6. It was a story about creating music, about creating theatre, about performing and sharing creativity and not always worrying about who will see it, but doing it because it is a vocation, our youth work practice is an art, unpredictable creativity a performance of our vocation. How might we help young people develop their creativity or have space to play their 8 bars in the jazz performances of youth groups.
  7. It had all the hall marks of an old film, the dance numbers, the technicolour, the music – the story in itself was not revolutionary or modern, but it connected because it was played authentically, the characters weren’t flawless, or perfect, but real. Their relationship wasn’t Hollywood, but had ebbs and flows, their career choices weren’t without disagreement, they had stony silences over the dinner table. It evoked something authentic about real life. Something old wasn’t made relevant, it was made authentic. As youth workers, the faith story we help young people navigate within is to be made authentic through us.
  8. Just watch it, it was good enough without it being all these things as well. Take a night off being stupidly busy, get yourself some decent food and have a night to yourself.

Apologies for the spoilers and for anyone who knows far more about theatre and Jazz than i do, there was much that resonated with me in it, is it deserving of the oscar nominations, hmm not sure about that one, definitely some very good performances in its, and it was a positive, bright distraction – but hey this isnt a movie review blog…

 

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Reclaiming artistic Supervision in the Church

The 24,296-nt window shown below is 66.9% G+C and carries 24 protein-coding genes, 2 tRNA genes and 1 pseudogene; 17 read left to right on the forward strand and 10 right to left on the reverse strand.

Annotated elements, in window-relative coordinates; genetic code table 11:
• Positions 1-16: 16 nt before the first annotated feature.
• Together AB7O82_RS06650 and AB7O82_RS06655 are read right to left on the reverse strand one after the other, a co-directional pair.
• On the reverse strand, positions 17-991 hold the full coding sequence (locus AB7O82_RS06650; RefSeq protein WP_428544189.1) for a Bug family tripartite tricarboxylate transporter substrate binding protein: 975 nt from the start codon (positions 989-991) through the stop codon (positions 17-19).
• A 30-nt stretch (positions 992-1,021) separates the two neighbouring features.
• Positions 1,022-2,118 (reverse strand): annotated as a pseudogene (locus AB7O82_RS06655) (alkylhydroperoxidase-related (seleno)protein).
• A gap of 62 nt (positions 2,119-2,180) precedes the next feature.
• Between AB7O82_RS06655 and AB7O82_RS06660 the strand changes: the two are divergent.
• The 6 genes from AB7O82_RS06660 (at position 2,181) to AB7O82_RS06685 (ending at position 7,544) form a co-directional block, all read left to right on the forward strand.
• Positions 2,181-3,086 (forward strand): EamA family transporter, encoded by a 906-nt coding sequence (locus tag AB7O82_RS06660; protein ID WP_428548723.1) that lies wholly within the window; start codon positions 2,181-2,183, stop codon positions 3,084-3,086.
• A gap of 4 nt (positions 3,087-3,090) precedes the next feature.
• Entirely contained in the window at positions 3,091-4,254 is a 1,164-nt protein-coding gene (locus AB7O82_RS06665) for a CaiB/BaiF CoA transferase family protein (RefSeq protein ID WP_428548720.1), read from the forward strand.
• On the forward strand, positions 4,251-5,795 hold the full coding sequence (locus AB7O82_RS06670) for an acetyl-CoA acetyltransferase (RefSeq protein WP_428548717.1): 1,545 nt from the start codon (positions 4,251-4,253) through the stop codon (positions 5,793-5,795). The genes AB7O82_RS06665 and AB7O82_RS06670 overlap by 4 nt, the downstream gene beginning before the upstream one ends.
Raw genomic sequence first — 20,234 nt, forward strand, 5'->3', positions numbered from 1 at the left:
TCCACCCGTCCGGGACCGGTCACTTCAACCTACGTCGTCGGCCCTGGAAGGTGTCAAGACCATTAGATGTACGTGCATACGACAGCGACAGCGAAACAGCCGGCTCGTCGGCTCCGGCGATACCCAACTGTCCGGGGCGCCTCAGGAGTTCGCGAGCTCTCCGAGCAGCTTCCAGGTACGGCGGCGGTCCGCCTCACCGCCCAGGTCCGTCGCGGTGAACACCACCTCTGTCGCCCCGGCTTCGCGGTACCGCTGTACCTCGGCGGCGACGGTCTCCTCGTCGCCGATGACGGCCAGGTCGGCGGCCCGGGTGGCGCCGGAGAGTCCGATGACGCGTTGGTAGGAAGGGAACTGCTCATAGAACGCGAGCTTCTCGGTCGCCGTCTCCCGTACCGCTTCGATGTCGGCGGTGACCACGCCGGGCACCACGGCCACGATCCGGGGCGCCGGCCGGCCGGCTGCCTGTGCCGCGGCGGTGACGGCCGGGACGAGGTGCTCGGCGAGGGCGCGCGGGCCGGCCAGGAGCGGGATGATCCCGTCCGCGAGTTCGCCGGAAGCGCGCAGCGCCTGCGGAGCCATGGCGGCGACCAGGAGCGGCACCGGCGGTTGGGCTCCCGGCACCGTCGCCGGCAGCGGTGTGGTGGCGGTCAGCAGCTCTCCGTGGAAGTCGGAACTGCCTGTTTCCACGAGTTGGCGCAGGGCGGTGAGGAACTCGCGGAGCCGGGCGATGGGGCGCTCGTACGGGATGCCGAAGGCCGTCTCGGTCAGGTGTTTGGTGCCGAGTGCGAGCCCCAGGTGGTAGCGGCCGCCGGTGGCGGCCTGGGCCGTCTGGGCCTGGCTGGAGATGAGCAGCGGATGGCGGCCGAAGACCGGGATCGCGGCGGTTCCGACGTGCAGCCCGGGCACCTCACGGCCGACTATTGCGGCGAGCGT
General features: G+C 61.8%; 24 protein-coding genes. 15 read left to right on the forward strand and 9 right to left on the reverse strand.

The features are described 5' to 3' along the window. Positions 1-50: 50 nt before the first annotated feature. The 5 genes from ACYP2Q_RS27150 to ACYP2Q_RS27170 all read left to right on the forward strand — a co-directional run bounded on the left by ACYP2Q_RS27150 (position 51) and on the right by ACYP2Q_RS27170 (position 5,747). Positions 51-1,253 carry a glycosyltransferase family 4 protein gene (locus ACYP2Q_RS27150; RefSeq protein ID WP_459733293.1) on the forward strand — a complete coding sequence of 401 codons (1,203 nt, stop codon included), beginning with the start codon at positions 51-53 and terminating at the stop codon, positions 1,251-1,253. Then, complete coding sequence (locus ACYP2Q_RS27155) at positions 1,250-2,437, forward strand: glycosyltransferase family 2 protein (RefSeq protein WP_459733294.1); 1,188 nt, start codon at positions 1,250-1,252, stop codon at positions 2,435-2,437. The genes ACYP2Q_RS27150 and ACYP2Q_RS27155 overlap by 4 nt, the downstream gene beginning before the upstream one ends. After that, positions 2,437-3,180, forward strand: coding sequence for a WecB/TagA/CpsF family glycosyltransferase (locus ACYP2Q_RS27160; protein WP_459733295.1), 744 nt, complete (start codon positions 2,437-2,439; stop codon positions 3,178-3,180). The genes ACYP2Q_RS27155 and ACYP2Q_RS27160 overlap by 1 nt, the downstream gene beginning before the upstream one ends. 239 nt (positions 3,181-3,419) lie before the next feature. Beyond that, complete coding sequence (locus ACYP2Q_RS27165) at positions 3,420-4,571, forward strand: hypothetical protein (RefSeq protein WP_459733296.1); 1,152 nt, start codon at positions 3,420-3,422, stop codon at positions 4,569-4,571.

We’ve got a bit of an issue in the church about management at the moment havent we?  for one it feels corporate, globally scary and tied in with images of corporations like Macdonalds, Apple or Facebook, let alone traditional industries like Ford. Yet Management is what seems to be whats being required more and more in the church, the youth worker needs a line manager, so does the administrator, or the finances need to be managed. Nelson (1999) talks then about new public management in a post modern world, of christian leadership in a post modern society and how Management  (especially new public management) is often about performance management, about managing data, numbers and effectiveness, and in a neo liberal context this is about value for money, efficiency, control and a focus on outputs and outcomes. What management tends to be is task focussed, with the individual playing second fiddle to their own efficiency in the role. As the old adage goes what can be measured can be managed, but is management itself a construct adopted too easily by the church, and if so what are the alternatives?

Where Management is barely mentioned Biblically, i was as shocked to find Supervision anywhere in the Biblical text, but i did, its in Numbers 8:22 and 1 Chronicles 25 3, 4 &6

The Sons of Asaph were under the supervision of Asaph

(6 brothers…..) were under the supervision of their father Jeduthun

All these brothers were under the supervision of their fathers for the music of the temple of the Lord. with cymbals, harps for the ministry of the house….they all were under the supervision of the King